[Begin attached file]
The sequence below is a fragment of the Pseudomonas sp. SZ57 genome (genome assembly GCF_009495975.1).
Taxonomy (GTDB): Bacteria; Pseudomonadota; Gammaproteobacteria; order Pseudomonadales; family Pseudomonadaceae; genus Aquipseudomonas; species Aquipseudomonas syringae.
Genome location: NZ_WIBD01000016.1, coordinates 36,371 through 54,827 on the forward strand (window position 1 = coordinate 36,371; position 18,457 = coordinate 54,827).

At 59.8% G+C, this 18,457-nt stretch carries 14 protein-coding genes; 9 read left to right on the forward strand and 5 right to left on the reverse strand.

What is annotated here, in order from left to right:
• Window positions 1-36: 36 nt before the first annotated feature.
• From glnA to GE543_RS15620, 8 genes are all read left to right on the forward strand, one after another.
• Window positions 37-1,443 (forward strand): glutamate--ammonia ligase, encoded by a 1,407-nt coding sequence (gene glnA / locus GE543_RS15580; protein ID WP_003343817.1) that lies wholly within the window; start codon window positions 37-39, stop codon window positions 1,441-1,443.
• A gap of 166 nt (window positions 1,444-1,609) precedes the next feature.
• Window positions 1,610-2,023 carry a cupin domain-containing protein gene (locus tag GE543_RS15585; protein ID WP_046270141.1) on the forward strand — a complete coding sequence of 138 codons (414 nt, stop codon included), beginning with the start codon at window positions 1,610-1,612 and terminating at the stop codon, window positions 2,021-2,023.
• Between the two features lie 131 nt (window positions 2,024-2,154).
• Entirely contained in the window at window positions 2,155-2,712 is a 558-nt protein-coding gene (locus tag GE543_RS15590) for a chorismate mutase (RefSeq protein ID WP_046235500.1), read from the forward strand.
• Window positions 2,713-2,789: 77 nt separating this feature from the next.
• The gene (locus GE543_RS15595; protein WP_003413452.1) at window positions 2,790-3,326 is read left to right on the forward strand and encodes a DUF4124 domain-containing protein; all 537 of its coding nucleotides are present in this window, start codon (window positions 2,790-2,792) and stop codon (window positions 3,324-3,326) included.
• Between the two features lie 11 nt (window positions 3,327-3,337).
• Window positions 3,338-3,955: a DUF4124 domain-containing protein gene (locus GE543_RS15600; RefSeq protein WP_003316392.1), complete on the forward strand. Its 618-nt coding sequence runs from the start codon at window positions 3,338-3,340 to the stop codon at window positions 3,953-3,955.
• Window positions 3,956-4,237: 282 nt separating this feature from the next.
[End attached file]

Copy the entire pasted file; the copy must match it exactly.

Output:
The sequence below is a fragment of the Pseudomonas sp. SZ57 genome (genome assembly GCF_009495975.1).
Taxonomy (GTDB): Bacteria; Pseudomonadota; Gammaproteobacteria; order Pseudomonadales; family Pseudomonadaceae; genus Aquipseudomonas; species Aquipseudomonas syringae.
Genome location: NZ_WIBD01000016.1, coordinates 36,371 through 54,827 on the forward strand (window position 1 = coordinate 36,371; position 18,457 = coordinate 54,827).

At 59.8% G+C, this 18,457-nt stretch carries 14 protein-coding genes; 9 read left to right on the forward strand and 5 right to left on the reverse strand.

What is annotated here, in order from left to right:
• Window positions 1-36: 36 nt before the first annotated feature.
• From glnA to GE543_RS15620, 8 genes are all read left to right on the forward strand, one after another.
• Window positions 37-1,443 (forward strand): glutamate--ammonia ligase, encoded by a 1,407-nt coding sequence (gene glnA / locus GE543_RS15580; protein ID WP_003343817.1) that lies wholly within the window; start codon window positions 37-39, stop codon window positions 1,441-1,443.
• A gap of 166 nt (window positions 1,444-1,609) precedes the next feature.
• Window positions 1,610-2,023 carry a cupin domain-containing protein gene (locus tag GE543_RS15585; protein ID WP_046270141.1) on the forward strand — a complete coding sequence of 138 codons (414 nt, stop codon included), beginning with the start codon at window positions 1,610-1,612 and terminating at the stop codon, window positions 2,021-2,023.
• Between the two features lie 131 nt (window positions 2,024-2,154).
• Entirely contained in the window at window positions 2,155-2,712 is a 558-nt protein-coding gene (locus tag GE543_RS15590) for a chorismate mutase (RefSeq protein ID WP_046235500.1), read from the forward strand.
• Window positions 2,713-2,789: 77 nt separating this feature from the next.
• The gene (locus GE543_RS15595; protein WP_003413452.1) at window positions 2,790-3,326 is read left to right on the forward strand and encodes a DUF4124 domain-containing protein; all 537 of its coding nucleotides are present in this window, start codon (window positions 2,790-2,792) and stop codon (window positions 3,324-3,326) included.
• Between the two features lie 11 nt (window positions 3,327-3,337).
• Window positions 3,338-3,955: a DUF4124 domain-containing protein gene (locus GE543_RS15600; RefSeq protein WP_003316392.1), complete on the forward strand. Its 618-nt coding sequence runs from the start codon at window positions 3,338-3,340 to the stop codon at window positions 3,953-3,955.
• Window positions 3,956-4,237: 282 nt separating this feature from the next.